Apparently, February 13th. I’d emailed her to ask for a couple of example budgets for people living on benefits. Apparently when I said “example budgets” she read “please tell me what people can get in benefit money”, because she did not in fact give me any example budgets, she just told me what different people can get in benefit money. Fuck, I could figure that out myself in an afternoon, but whatever. She did say that “In both the case of couples and individuals, the amount of benefit paid out is intended to be sufficient to meet basic living costs. If this is not enough for the particular individual, couple or family, additional financial assistance is available, such as the Accommodation Supplement to assist with rent, board or home-ownership costs, Disability Allowance to assist with costs arising from a disability and Temporary Additional Support to assist with other essential costs that cannot be met from income.” Just bear that in mind – AS, DA and TAS are specifically mentioned as additional financial assistance, that can be applied for if other income isn’t enough.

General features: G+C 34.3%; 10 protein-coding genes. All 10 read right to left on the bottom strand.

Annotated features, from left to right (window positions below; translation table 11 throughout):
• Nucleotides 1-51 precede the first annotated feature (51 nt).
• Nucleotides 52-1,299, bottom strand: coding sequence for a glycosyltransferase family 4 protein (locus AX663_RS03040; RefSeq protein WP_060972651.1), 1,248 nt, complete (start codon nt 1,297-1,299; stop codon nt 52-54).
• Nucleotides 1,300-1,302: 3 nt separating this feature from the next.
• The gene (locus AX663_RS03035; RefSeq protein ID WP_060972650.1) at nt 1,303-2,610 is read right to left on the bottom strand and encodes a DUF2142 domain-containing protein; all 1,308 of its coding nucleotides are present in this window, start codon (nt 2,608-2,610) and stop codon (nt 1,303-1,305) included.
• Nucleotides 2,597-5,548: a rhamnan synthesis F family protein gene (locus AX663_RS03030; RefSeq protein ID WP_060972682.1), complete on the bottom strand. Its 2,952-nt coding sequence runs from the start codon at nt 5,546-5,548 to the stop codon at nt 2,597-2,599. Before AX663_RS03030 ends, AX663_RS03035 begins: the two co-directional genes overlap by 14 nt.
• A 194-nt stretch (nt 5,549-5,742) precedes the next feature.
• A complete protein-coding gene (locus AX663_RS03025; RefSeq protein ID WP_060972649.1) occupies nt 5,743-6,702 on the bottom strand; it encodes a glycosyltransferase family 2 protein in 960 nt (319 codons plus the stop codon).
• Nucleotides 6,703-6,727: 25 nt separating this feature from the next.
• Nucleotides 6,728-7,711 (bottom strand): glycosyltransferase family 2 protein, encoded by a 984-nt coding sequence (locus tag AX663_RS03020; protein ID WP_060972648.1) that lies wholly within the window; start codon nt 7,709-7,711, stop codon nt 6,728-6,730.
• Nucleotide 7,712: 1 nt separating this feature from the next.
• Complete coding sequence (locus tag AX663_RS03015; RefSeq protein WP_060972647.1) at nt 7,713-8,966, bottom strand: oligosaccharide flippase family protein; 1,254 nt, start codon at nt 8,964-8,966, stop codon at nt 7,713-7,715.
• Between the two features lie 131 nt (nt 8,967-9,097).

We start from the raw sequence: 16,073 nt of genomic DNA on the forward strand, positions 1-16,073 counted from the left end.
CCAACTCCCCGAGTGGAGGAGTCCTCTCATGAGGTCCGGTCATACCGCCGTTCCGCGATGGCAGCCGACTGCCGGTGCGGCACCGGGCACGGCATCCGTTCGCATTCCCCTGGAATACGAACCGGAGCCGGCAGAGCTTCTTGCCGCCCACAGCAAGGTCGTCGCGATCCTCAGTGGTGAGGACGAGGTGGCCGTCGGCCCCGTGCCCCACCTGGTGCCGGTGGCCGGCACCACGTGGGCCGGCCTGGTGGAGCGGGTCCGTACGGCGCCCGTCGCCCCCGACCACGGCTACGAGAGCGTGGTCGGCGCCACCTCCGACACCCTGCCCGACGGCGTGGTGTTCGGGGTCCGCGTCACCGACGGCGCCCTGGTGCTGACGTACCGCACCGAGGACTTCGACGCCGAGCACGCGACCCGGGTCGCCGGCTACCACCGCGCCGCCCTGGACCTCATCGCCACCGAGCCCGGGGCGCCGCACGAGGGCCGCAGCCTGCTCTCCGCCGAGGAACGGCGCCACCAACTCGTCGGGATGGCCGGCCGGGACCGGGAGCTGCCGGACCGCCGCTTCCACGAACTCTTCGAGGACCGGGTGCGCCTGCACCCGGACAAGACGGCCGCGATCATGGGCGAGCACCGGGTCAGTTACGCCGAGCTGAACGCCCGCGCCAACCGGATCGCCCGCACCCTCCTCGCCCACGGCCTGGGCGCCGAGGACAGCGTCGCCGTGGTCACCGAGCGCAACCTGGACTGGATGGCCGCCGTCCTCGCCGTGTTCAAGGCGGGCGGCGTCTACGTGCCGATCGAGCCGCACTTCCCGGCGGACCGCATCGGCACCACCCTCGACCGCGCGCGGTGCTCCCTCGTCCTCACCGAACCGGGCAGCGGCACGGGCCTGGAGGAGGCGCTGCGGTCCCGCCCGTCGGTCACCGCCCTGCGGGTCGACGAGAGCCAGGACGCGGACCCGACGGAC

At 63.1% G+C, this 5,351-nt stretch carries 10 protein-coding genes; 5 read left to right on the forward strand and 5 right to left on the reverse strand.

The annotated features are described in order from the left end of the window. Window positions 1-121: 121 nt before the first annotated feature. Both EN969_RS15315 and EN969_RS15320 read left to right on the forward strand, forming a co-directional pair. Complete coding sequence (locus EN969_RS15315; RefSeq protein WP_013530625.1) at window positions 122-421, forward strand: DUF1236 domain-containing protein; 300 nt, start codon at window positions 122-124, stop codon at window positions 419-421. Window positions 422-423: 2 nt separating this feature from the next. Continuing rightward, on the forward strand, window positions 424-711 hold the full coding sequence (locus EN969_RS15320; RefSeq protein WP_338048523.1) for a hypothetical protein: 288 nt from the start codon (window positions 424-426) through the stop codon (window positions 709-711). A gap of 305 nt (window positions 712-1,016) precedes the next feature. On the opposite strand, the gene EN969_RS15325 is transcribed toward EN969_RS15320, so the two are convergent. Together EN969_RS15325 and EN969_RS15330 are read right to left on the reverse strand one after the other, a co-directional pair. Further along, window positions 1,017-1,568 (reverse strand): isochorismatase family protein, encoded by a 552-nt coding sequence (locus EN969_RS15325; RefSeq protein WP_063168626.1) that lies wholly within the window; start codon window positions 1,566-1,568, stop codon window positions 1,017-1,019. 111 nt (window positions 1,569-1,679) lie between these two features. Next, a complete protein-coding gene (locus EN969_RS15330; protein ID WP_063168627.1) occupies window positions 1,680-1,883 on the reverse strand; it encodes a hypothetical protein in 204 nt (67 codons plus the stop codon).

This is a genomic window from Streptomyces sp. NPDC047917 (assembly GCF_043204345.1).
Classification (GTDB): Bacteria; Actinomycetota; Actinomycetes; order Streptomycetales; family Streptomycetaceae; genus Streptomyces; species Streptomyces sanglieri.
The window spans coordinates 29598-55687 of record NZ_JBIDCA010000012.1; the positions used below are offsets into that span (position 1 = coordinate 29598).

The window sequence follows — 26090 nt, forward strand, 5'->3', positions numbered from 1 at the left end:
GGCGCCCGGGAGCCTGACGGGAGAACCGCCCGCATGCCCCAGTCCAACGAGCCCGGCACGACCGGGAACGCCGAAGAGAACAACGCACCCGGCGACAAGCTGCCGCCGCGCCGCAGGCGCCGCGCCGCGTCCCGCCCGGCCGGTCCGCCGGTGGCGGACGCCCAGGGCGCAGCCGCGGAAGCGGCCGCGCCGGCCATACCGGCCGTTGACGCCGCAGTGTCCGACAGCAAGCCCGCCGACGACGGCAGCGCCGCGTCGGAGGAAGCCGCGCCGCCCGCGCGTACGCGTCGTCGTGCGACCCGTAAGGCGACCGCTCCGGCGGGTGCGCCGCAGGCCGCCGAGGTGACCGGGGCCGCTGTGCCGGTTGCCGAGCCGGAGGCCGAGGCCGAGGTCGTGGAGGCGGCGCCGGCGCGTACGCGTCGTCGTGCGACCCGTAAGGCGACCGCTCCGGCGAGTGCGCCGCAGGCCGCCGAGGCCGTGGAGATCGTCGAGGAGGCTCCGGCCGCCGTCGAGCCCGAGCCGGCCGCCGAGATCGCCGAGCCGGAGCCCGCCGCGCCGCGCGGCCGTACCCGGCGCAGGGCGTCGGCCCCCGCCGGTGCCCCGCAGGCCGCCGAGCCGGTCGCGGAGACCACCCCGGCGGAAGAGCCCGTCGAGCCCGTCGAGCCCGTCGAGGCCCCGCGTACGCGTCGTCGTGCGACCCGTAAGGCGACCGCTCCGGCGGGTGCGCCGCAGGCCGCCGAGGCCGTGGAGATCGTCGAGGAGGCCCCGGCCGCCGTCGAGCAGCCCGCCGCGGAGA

Here’s the three examples:

A single parent with a 5 year old and a 14 year old living in Manurewa paying at least $340 in rent:
Sole Parent Support: $295.37
Family Tax Credit: $157.17
Accommodation Supplement: $165
Temporary Additional Support: $14.86
TOTAL: $632.40

A single parent with a 5 year old and a 14 year old living in Manurewa paying at least $340 in rent who has a full-time minimum wage job (ie 40 hours at $13.75):
Net wages: $463.25
Family Tax Credit: $157
In-work Tax Credit: $60
Accommodation Supplement: $153
TOTAL: $833.25

A single person aged 25 years living in Manurewa with rent of at least $150:
Jobseeker Support: $206.21
Accommodation Supplement: $69.21
TOTAL: $275.21

Already you can see that in the first example the total figure of $632.40 relies not only on the accommodation supplement but also temporary additional support. They do not generally advertising temporary additional support as something you’re meant to rely on as part of your income. It’s supposed to be the “you’re a complete failure” (there’s actually an aura of shame that clings to the very application form I think) money if you need to, like, pay off a loan or something, you know, temporary.